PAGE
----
Troubles are continuing for Boeing with further technical glitches found in its flagship 787 Dreamliner aircraft.
On Wednesday, a Dreamliner operated by Japanese airline All Nippon Airways (ANA) was grounded due to an engine trouble. That marks the third consecutive day of technical issues for the Boeing aircraft, the entire fleet of which was grounded for months because of a battery problem.
In the latest development, one engine on a 787 operated by ANA did not start after 141 passengers had boarded a Tokyo-bound flight from Yamaguchi prefecture in western Japan. The Trent 1000 engines used in Dreamliners are supplied by Britain's Rolls Royce.
The ANA pilot decided to call off the flight following warnings of the problem by cockpit instruments. The company is investigating the trouble.
Following the incident, Rolls-Royce said it is working with ANA on the engine problem.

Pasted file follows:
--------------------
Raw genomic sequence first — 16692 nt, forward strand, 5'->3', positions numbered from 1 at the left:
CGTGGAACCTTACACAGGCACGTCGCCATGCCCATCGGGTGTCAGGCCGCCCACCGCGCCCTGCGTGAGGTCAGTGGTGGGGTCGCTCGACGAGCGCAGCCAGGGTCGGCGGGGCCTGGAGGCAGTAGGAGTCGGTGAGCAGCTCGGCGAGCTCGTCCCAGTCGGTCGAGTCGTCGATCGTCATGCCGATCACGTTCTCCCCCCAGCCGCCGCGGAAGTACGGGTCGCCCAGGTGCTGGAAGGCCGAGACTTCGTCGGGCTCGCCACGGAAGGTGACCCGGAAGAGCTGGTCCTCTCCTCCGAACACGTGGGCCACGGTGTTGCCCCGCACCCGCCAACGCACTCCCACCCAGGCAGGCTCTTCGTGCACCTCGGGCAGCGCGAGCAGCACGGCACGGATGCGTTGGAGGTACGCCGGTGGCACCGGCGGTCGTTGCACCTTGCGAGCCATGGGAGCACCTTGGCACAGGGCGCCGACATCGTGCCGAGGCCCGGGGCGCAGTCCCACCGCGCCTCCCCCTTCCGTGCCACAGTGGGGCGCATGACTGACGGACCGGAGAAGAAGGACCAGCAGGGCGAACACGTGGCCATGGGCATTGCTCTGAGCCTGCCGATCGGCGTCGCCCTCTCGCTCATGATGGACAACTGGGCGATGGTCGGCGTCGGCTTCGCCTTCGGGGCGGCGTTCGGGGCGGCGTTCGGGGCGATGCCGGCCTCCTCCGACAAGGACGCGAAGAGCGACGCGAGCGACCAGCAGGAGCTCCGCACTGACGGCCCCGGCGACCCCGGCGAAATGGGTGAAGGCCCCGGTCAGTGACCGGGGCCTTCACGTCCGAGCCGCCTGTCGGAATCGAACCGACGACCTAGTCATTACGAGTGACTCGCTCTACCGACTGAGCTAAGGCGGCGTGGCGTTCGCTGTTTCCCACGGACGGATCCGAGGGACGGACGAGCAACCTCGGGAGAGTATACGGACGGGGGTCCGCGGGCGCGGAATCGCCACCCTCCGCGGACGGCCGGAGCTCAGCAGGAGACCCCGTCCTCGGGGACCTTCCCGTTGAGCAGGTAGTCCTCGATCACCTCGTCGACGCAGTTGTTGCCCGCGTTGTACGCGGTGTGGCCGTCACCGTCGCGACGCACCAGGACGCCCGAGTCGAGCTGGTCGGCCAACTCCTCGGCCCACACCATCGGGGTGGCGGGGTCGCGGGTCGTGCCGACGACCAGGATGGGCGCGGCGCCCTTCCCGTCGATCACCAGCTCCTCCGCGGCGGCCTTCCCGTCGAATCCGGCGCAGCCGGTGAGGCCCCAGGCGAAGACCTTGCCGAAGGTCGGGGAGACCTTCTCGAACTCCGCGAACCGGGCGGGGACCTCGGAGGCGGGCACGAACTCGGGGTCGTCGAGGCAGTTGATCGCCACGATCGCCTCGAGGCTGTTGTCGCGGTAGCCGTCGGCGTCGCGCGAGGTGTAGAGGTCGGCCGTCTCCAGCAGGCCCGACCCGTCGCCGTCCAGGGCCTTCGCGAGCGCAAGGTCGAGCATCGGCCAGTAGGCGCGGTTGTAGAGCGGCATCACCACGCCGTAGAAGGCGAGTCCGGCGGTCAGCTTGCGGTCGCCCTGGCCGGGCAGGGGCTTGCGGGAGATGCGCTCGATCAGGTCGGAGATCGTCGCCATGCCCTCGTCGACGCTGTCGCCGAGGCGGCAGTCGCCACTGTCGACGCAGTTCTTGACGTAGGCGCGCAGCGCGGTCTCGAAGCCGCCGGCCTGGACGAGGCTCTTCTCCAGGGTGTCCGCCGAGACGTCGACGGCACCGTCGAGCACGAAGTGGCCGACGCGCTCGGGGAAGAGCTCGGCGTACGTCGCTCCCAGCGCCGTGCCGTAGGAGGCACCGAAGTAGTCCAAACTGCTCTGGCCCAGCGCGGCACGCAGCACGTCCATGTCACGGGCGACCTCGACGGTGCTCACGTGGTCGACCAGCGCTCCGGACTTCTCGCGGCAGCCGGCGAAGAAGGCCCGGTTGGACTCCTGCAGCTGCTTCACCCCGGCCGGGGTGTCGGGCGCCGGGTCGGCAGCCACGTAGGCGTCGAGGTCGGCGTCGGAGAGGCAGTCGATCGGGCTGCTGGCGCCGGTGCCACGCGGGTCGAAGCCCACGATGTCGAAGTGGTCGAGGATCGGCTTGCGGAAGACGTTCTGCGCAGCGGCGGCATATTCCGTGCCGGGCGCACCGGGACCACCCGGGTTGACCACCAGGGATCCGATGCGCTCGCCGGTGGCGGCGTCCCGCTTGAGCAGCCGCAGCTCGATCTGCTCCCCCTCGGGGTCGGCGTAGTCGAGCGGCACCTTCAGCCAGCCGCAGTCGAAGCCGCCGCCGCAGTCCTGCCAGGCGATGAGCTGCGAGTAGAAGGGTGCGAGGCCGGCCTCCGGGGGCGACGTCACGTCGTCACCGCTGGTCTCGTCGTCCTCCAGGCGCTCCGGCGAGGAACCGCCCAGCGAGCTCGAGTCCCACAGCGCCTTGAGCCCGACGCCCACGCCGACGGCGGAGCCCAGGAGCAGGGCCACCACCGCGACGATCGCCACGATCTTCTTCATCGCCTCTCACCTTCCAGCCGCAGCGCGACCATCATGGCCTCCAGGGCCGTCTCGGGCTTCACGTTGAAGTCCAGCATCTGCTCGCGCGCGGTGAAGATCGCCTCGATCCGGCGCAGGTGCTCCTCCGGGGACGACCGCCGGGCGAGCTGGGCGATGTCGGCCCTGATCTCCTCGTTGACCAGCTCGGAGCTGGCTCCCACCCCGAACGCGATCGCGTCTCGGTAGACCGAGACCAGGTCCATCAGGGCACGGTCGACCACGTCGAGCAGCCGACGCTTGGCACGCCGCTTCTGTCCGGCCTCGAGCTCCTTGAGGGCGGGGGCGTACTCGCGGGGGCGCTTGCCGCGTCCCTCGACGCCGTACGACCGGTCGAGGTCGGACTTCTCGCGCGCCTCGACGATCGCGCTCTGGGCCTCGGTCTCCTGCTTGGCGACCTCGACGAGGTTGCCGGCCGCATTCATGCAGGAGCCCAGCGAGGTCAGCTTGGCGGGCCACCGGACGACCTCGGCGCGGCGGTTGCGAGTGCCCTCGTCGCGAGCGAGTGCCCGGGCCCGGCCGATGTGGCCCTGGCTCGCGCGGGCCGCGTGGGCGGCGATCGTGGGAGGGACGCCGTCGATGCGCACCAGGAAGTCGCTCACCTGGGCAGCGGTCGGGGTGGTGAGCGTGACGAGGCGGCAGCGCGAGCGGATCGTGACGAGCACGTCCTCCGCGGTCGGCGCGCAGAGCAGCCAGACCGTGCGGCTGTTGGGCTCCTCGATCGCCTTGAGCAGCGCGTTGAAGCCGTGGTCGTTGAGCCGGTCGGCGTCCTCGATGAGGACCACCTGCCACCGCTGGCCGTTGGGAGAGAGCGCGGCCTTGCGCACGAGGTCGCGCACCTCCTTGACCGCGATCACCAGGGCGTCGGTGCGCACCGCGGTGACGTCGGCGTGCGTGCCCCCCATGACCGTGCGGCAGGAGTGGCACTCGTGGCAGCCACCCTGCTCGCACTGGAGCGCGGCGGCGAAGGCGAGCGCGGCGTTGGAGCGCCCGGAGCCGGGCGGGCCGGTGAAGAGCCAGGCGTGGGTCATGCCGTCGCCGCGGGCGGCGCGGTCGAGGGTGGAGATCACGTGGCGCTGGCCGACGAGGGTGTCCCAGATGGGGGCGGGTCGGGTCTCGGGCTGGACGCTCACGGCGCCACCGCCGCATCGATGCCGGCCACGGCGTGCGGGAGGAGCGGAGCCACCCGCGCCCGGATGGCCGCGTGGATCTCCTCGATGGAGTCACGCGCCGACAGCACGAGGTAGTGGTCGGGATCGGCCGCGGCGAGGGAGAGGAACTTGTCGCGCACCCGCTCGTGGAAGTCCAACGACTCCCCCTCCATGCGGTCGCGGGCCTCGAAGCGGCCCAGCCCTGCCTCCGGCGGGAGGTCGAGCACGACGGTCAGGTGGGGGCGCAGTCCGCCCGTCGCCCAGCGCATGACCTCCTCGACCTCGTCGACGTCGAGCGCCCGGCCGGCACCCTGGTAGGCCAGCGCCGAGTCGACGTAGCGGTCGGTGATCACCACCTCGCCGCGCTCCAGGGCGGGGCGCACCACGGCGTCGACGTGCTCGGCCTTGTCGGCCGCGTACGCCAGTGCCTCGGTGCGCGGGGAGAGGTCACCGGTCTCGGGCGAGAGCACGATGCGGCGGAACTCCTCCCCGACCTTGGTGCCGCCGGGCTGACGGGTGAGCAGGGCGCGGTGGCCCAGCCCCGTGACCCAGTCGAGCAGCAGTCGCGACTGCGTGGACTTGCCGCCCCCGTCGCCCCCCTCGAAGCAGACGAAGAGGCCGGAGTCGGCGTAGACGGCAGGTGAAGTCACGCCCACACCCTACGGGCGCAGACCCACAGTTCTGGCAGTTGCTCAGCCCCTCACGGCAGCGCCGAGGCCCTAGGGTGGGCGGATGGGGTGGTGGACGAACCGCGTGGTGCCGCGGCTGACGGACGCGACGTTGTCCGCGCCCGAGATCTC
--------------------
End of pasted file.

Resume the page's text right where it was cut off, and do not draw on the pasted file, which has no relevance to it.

The day before, ANA rival Japan Airlines (JAL) had to turn back a 787 flight to Singapore due to a problem with the anti-icing system. That followed ANA's cancellation of a Tokyo-bound flight from an airport in Fukuoka due to improper functioning of the left engine.
The problems come just weeks after ANA and JAL, the biggest customers of Boeing's Dreamliner aircraft, put their full fleets back in commercial service following a four-month-long grounding due to battery issues.
While none of the recent issues are thought to be major, they are expected to reduce customer demand for the flagship aircraft model which had already suffered due to delayed deliveries.
Boeing took almost a decade to develop the light-weight and fuel-efficient model and the manufacturing processes delayed its launch for several years.
The aircraft maker, however, is certain about the plane's reliability, and said it is working with the affected customers.
"Cancellations and delays are not uncommon, the reliability of this plane is at or above any new airplane the industry has recently introduced," Boeing said in a statement released to Sky News.